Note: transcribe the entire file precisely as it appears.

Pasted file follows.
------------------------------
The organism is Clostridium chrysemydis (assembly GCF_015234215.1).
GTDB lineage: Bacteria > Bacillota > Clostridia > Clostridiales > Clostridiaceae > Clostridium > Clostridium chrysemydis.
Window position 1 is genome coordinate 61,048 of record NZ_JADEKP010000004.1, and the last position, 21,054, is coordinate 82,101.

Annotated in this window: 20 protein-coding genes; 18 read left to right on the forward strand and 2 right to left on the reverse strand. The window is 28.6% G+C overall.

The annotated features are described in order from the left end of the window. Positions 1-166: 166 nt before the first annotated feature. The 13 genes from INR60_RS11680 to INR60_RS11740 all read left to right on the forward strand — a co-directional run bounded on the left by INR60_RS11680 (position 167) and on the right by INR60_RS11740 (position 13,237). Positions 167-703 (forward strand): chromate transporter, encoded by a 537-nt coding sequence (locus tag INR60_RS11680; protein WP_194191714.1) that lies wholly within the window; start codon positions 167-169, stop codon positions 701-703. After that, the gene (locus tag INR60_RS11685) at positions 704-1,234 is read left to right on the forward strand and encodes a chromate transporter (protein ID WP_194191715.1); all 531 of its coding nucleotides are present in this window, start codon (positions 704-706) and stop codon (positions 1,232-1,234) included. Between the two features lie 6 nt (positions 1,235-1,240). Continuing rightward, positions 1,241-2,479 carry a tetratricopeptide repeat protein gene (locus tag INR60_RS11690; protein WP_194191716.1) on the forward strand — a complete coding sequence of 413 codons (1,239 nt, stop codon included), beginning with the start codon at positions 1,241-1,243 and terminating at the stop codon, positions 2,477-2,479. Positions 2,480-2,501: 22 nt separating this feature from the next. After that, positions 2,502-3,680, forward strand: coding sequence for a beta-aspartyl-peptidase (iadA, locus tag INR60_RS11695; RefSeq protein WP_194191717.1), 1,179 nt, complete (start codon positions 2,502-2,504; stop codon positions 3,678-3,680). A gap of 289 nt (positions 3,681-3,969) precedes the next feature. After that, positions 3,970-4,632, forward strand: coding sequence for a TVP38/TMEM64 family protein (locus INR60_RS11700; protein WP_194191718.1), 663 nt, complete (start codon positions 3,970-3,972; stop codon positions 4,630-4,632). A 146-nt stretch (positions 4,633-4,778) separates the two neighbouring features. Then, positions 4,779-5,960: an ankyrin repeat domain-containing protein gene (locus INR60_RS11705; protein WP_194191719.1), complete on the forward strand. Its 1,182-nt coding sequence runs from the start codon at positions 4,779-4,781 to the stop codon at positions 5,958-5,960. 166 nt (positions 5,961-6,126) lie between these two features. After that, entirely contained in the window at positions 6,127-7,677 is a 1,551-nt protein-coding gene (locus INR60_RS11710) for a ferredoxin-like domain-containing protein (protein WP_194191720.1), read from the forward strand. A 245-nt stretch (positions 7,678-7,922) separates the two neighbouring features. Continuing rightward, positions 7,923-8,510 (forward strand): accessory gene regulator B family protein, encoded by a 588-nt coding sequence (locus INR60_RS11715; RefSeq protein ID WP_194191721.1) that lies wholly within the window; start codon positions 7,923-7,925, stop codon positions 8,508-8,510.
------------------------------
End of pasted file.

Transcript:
The organism is Clostridium chrysemydis (assembly GCF_015234215.1).
GTDB lineage: Bacteria > Bacillota > Clostridia > Clostridiales > Clostridiaceae > Clostridium > Clostridium chrysemydis.
Window position 1 is genome coordinate 61,048 of record NZ_JADEKP010000004.1, and the last position, 21,054, is coordinate 82,101.

Annotated in this window: 20 protein-coding genes; 18 read left to right on the forward strand and 2 right to left on the reverse strand. The window is 28.6% G+C overall.

The annotated features are described in order from the left end of the window. Positions 1-166: 166 nt before the first annotated feature. The 13 genes from INR60_RS11680 to INR60_RS11740 all read left to right on the forward strand — a co-directional run bounded on the left by INR60_RS11680 (position 167) and on the right by INR60_RS11740 (position 13,237). Positions 167-703 (forward strand): chromate transporter, encoded by a 537-nt coding sequence (locus tag INR60_RS11680; protein WP_194191714.1) that lies wholly within the window; start codon positions 167-169, stop codon positions 701-703. After that, the gene (locus tag INR60_RS11685) at positions 704-1,234 is read left to right on the forward strand and encodes a chromate transporter (protein ID WP_194191715.1); all 531 of its coding nucleotides are present in this window, start codon (positions 704-706) and stop codon (positions 1,232-1,234) included. Between the two features lie 6 nt (positions 1,235-1,240). Continuing rightward, positions 1,241-2,479 carry a tetratricopeptide repeat protein gene (locus tag INR60_RS11690; protein WP_194191716.1) on the forward strand — a complete coding sequence of 413 codons (1,239 nt, stop codon included), beginning with the start codon at positions 1,241-1,243 and terminating at the stop codon, positions 2,477-2,479. Positions 2,480-2,501: 22 nt separating this feature from the next. After that, positions 2,502-3,680, forward strand: coding sequence for a beta-aspartyl-peptidase (iadA, locus tag INR60_RS11695; RefSeq protein WP_194191717.1), 1,179 nt, complete (start codon positions 2,502-2,504; stop codon positions 3,678-3,680). A gap of 289 nt (positions 3,681-3,969) precedes the next feature. After that, positions 3,970-4,632, forward strand: coding sequence for a TVP38/TMEM64 family protein (locus INR60_RS11700; protein WP_194191718.1), 663 nt, complete (start codon positions 3,970-3,972; stop codon positions 4,630-4,632). A 146-nt stretch (positions 4,633-4,778) separates the two neighbouring features. Then, positions 4,779-5,960: an ankyrin repeat domain-containing protein gene (locus INR60_RS11705; protein WP_194191719.1), complete on the forward strand. Its 1,182-nt coding sequence runs from the start codon at positions 4,779-4,781 to the stop codon at positions 5,958-5,960. 166 nt (positions 5,961-6,126) lie between these two features. After that, entirely contained in the window at positions 6,127-7,677 is a 1,551-nt protein-coding gene (locus INR60_RS11710) for a ferredoxin-like domain-containing protein (protein WP_194191720.1), read from the forward strand. A 245-nt stretch (positions 7,678-7,922) separates the two neighbouring features. Continuing rightward, positions 7,923-8,510 (forward strand): accessory gene regulator B family protein, encoded by a 588-nt coding sequence (locus INR60_RS11715; RefSeq protein ID WP_194191721.1) that lies wholly within the window; start codon positions 7,923-7,925, stop codon positions 8,508-8,510.